A few years ago, I wrote about a former “friend” of mine that started to show me red flags. He later killed his wife and then himself. When it happened, I was stunned that he’d gone so far, but at the same time, I wasn’t totally surprised because I had started to see through him months before.
Today for some reason, I started thinking about the first time this man confided in me about his wife leaving him. He was really more of an acquaintance than a friend, and from what I knew of him, he was a nice, easy-going guy who was well-liked within our social circle.
One night after I’d left my narcopath ex and the smear campaign had started, this man sent me an email about his wife. She was a much younger, pretty woman and he said she was cheating on him and breaking up their marriage. I had no reason not to believe him. I told him I was sorry to hear it, and we chatted while I tried to be supportive. I wondered why he was telling me this personal information about his marriage and its break up, but then I was flattered that he trusted me as someone to talk to. That made me feel good. He must have thought I was a good listener who could keep secrets, and I felt like that was a compliment to my character.
Looking back, I know better. It was weird! There was no reason for an acquaintance to randomly tell me about his marriage problems. That was a big lack of boundaries. He wasn’t confiding in me because he thought I was a good listener. He was smearing his wife to me to get people on his side. And he wasn’t sharing with me because I was good at keeping secrets. He was telling me because he wanted to destroy her reputation with anyone who would listen. He was a fairly outgoing and popular guy, so he probably did the same with dozens of people or more…telling them his sob story about his sociopathic wife who used him and was going to divorce him for another man. And who wouldn’t feel bad for a nice guy with a cheating wife?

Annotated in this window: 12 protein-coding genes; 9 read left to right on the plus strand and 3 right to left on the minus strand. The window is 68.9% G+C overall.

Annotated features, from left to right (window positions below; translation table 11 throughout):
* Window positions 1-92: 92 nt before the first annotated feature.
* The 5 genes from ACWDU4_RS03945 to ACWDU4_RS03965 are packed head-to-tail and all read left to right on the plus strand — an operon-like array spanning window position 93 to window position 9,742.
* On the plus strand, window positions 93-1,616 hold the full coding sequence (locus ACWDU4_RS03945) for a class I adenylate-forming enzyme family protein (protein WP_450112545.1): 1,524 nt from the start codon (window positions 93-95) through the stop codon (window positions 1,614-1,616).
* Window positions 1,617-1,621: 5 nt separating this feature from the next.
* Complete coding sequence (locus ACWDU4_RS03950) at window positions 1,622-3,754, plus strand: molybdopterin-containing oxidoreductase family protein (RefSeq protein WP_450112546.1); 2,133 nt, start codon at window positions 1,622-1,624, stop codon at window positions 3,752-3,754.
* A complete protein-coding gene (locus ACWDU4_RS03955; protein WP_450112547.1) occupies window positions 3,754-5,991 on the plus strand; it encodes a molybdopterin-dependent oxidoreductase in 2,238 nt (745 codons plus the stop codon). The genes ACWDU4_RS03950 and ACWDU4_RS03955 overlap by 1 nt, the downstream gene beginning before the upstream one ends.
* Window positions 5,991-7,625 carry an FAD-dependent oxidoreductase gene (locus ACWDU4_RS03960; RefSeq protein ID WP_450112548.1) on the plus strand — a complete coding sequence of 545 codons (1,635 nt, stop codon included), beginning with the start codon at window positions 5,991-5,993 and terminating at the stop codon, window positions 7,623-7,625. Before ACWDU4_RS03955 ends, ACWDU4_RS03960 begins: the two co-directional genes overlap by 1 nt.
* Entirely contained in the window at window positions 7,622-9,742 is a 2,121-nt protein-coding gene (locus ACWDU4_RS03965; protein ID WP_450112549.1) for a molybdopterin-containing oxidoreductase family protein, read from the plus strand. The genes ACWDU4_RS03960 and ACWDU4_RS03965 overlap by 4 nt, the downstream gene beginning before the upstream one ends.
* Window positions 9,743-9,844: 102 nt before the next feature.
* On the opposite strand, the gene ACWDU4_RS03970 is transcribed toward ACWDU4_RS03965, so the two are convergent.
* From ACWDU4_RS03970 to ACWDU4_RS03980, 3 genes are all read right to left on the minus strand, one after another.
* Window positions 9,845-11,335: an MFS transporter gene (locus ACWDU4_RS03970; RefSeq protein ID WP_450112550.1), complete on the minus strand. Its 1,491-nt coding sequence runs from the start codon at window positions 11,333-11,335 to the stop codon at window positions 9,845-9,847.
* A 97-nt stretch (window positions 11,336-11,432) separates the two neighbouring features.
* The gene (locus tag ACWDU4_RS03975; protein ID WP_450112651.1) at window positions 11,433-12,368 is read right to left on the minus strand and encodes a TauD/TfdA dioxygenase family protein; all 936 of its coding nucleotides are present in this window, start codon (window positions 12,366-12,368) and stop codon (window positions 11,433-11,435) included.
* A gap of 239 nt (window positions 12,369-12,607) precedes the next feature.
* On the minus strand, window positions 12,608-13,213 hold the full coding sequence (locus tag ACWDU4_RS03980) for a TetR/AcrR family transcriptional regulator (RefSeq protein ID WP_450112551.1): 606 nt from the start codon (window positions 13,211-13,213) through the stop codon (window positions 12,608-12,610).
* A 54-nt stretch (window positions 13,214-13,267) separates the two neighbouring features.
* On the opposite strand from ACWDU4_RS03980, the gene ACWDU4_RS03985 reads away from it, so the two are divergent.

This incident gave me insight into how sociopaths fool people into thinking the abuser is the victim. He contacted me first with a sob story–a story that seemed believable, and a story that would sound awful to any normal person. I imagine the fact that I was dealing with my own abuser led him to believe I’d be more likely to be empathetic on angry on his behalf. He also knew that the person who tells their story first, and tells it to more people “wins” in a battle between an abuser and a target. He got a head start.
As I mentioned, I started to catch on. I noticed his stories and claims of how badly his wife was using him didn’t match up with his behaviors. I also noticed that he was putting on a huge show on social media by buying his kids expensive items and showing off with tons of pictures. It was quite obviously what I call a public image campaign. He was also trying to buy his children’s love and bribe them into testifying that they wanted to live with him. I was going through enough with my own sociopath ex that I recognized something off about this man’s behavior, but most of our acquaintances felt terrible for him and never questioned the fact that things were not matching up.
Even when he murdered his wife then himself right around Christmas, our acquaintances insisted it was the wife’s fault. They believed, (because the man told them,) that she had destroyed him and pushed him to it. It’s amazing how clueless people choose to be once they’ve initially been fooled by a sociopath.